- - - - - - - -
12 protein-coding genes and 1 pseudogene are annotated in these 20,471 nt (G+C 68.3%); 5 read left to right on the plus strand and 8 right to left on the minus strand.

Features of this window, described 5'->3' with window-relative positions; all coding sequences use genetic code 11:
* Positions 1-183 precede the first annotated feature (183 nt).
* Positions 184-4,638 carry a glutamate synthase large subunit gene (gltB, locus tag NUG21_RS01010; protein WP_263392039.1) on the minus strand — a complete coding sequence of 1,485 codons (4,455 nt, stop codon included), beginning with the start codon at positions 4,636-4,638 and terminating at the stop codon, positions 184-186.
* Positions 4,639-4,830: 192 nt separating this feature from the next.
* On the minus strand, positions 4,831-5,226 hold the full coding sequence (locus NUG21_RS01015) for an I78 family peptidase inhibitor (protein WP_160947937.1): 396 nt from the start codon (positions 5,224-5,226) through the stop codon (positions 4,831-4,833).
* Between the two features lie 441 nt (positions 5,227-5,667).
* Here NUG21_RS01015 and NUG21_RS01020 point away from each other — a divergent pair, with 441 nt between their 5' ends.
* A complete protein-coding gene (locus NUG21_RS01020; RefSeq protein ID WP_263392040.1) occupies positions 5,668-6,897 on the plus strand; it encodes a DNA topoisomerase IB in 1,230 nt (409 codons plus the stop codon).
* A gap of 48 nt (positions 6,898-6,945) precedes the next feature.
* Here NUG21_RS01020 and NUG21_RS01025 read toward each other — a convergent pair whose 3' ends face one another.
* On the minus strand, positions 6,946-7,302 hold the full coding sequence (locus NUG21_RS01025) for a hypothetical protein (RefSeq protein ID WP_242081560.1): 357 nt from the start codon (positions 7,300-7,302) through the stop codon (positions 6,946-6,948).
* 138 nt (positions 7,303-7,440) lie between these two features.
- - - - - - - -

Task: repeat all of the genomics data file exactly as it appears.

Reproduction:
12 protein-coding genes and 1 pseudogene are annotated in these 20,471 nt (G+C 68.3%); 5 read left to right on the plus strand and 8 right to left on the minus strand.

Features of this window, described 5'->3' with window-relative positions; all coding sequences use genetic code 11:
* Positions 1-183 precede the first annotated feature (183 nt).
* Positions 184-4,638 carry a glutamate synthase large subunit gene (gltB, locus tag NUG21_RS01010; protein WP_263392039.1) on the minus strand — a complete coding sequence of 1,485 codons (4,455 nt, stop codon included), beginning with the start codon at positions 4,636-4,638 and terminating at the stop codon, positions 184-186.
* Positions 4,639-4,830: 192 nt separating this feature from the next.
* On the minus strand, positions 4,831-5,226 hold the full coding sequence (locus NUG21_RS01015) for an I78 family peptidase inhibitor (protein WP_160947937.1): 396 nt from the start codon (positions 5,224-5,226) through the stop codon (positions 4,831-4,833).
* Between the two features lie 441 nt (positions 5,227-5,667).
* Here NUG21_RS01015 and NUG21_RS01020 point away from each other — a divergent pair, with 441 nt between their 5' ends.
* A complete protein-coding gene (locus NUG21_RS01020; RefSeq protein ID WP_263392040.1) occupies positions 5,668-6,897 on the plus strand; it encodes a DNA topoisomerase IB in 1,230 nt (409 codons plus the stop codon).
* A gap of 48 nt (positions 6,898-6,945) precedes the next feature.
* Here NUG21_RS01020 and NUG21_RS01025 read toward each other — a convergent pair whose 3' ends face one another.
* On the minus strand, positions 6,946-7,302 hold the full coding sequence (locus NUG21_RS01025) for a hypothetical protein (RefSeq protein ID WP_242081560.1): 357 nt from the start codon (positions 7,300-7,302) through the stop codon (positions 6,946-6,948).
* 138 nt (positions 7,303-7,440) lie between these two features.